Friday, September 11, 2009

This week I listened to

Falla: El Amor Brujo; El Retablo de Maese Pedro; Fantasia bética
soloists; Orchestre Poitou-Charentes/Jean-Fran çois Heisser

I found this as part of my project to find good eMu versions of "basic" repertoire that I don't already have. I couldn't find a review of it, but the label's web site made it clear that the French press had showered it with praise, which is good enough for me. Then last month's BBC Building a Library chose this El Amor Brujo as the best. Neat coincidence. This has flamenco singer Antionia Contreras instead of the usual Victoria de los Angeles-style classical singer, which makes a big difference. I never actually knew what it's about: a gypsy girl tormented by the ghost of a former lover. El Retablo de Maese Pedro is a puppet-opera based on an episode from Don Quixote (there's a good article on it in Wikipedia) and uses an early-music idiom. The Fantasia bética is a piano piece, again with a strong Spanish flavour. All round, a very entertaining album.

Górecki: "Life journey"
Chamber Domaine

This was a little disappointing, in as much as the early works (from the 1950s) that take up much of the disc weren't quite as interesting as I'd hoped. Nothing too unpleasant or "modern", and repeated listening does pay off. But the 2 pieces that stood out were the first 2, both from the 1990s and more characteristic of the Górecki of the Third Symphony (although the Requiem certainly might surprise you with its loud and raucous moments, more like Shostakovich). Overall, though, the album is a useful survey of the composer's chamber music. The "polka" being requiem'd is not the dance, by the way; it means "Polish woman".

Herrmann: Vertigo (original soundtrack)
City of London Sinfonia/Muir Mathieson
Hollywood (out of copyright!)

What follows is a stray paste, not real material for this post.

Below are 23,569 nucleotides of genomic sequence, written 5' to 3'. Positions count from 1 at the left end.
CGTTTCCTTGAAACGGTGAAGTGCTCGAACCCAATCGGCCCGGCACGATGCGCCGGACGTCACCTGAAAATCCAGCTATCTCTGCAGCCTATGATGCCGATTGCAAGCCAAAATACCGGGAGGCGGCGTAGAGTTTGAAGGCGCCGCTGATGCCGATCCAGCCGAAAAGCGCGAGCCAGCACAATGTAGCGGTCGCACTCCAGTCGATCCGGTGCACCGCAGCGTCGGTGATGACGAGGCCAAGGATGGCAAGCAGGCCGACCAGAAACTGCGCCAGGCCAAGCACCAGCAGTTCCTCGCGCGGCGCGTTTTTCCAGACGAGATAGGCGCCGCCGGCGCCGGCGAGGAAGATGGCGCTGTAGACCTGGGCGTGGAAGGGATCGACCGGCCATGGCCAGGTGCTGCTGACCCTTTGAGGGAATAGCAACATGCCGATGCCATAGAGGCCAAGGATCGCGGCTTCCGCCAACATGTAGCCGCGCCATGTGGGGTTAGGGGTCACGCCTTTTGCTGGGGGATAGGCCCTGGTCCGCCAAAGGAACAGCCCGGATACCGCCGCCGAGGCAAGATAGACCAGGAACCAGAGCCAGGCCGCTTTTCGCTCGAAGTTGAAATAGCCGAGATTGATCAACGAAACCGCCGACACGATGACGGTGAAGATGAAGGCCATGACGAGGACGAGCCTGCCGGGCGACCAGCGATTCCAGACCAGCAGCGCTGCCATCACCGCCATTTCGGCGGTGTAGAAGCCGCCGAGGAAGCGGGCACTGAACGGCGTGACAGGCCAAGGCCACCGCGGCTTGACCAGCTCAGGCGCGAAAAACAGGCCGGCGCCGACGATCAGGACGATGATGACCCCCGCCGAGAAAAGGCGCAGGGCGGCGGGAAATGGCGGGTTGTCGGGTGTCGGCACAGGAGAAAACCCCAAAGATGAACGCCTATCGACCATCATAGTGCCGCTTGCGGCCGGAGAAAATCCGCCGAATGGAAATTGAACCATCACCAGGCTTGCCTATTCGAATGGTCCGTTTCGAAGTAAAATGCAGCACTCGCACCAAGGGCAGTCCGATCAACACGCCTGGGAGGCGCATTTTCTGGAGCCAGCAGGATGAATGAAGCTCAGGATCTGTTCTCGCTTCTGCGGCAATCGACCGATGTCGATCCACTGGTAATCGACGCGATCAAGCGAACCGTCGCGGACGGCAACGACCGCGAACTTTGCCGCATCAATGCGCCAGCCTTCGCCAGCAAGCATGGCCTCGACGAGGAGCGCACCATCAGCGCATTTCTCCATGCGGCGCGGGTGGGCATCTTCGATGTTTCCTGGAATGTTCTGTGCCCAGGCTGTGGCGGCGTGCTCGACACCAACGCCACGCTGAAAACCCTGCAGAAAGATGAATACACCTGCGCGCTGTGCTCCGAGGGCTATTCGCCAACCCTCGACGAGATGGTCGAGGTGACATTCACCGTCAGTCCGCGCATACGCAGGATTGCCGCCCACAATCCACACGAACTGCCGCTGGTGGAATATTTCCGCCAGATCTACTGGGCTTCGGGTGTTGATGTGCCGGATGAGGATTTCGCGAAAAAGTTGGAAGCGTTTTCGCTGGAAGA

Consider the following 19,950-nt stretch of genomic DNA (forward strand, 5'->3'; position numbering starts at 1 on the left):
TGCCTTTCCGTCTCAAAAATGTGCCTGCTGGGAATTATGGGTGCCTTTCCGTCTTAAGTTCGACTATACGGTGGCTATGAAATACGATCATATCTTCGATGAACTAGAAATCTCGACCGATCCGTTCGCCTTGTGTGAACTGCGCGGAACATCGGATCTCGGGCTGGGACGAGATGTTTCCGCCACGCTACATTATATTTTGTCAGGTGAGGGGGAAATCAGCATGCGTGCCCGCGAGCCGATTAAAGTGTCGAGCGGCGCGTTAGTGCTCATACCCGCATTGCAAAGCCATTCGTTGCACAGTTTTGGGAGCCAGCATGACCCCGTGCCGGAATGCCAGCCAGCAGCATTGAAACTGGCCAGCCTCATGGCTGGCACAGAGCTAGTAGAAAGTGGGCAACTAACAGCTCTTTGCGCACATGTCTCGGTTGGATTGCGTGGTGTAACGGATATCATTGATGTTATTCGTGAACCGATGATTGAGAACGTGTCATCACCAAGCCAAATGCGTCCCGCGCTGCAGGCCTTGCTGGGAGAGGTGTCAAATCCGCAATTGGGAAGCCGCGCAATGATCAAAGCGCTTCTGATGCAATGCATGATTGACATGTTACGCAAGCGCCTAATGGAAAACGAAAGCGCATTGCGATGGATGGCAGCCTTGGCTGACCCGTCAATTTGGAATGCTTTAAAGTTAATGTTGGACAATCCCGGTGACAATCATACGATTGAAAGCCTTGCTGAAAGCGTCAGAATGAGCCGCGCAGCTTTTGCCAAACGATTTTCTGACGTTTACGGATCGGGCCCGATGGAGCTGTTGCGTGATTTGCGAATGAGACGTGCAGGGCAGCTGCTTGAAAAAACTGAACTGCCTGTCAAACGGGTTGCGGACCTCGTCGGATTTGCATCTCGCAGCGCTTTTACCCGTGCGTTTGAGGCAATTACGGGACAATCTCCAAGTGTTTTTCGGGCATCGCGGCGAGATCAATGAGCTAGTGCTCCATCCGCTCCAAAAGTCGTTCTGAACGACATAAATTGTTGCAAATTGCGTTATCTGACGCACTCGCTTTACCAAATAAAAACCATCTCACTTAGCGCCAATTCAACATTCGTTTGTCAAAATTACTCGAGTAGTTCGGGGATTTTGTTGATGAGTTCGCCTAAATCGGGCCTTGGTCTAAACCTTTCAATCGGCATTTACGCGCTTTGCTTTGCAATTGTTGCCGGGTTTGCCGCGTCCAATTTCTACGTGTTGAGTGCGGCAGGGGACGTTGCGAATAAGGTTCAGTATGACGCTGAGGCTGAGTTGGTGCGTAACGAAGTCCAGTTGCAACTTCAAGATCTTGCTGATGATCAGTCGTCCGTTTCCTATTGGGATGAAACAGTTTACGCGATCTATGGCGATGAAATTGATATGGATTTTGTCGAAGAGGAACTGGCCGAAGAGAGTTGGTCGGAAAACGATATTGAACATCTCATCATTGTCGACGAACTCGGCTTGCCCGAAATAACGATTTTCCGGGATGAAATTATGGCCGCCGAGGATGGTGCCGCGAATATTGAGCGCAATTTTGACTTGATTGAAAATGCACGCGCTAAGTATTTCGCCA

This hardly needs recommendation, does it? Hurrah for the still-extant EU copyright laws: this one went public domain on January 1 of this year. Actually I'm not quite sure how legal this particular issue is, though. It's certainly the original recording, but the track listings match the RSNO/McNeely recording on Varese Sarabande, rather than the original 1958 album or the subsequent reissue, which included a lot of unreleased material. If the Hollywood label has copied the reissue, then they've breached copyright. Ah, who cares: the only ones being screwed would be Universal Music - boo hoo.

Britten: The Five Canticles; 3 Purcell realisations
Anthony Rolfe Johnson; Michael Chance; Alan Opie; Roger Vignoles et al
(bought on CD)

This is marvellous. The 5 Canticles were written between 1947 and 1974; although they don't form a cycle as such, they do fit well together. Four take their texts from poems (2 of them by T.S. Eliot) and the other (Abraham and Isaac) from the medieval Chester Miracle Plays. Each is a gem, especially the haunting Abraham and Isaac, which cleverly has the tenor and countertenor sing in unison to create the voice of God. As to why such an unpleasant biblical story should make such a beautiful piece of music is something I want to look at in another post. The disc is neatly rounded off with 3 of Britten's adaptations of Purcell - one for each of the 3 singers here. These manage to be distinctively Britten while still sounding like Purcell. The disc is as good an introduction to Britten's vocal music as any, I suppose.

No comments: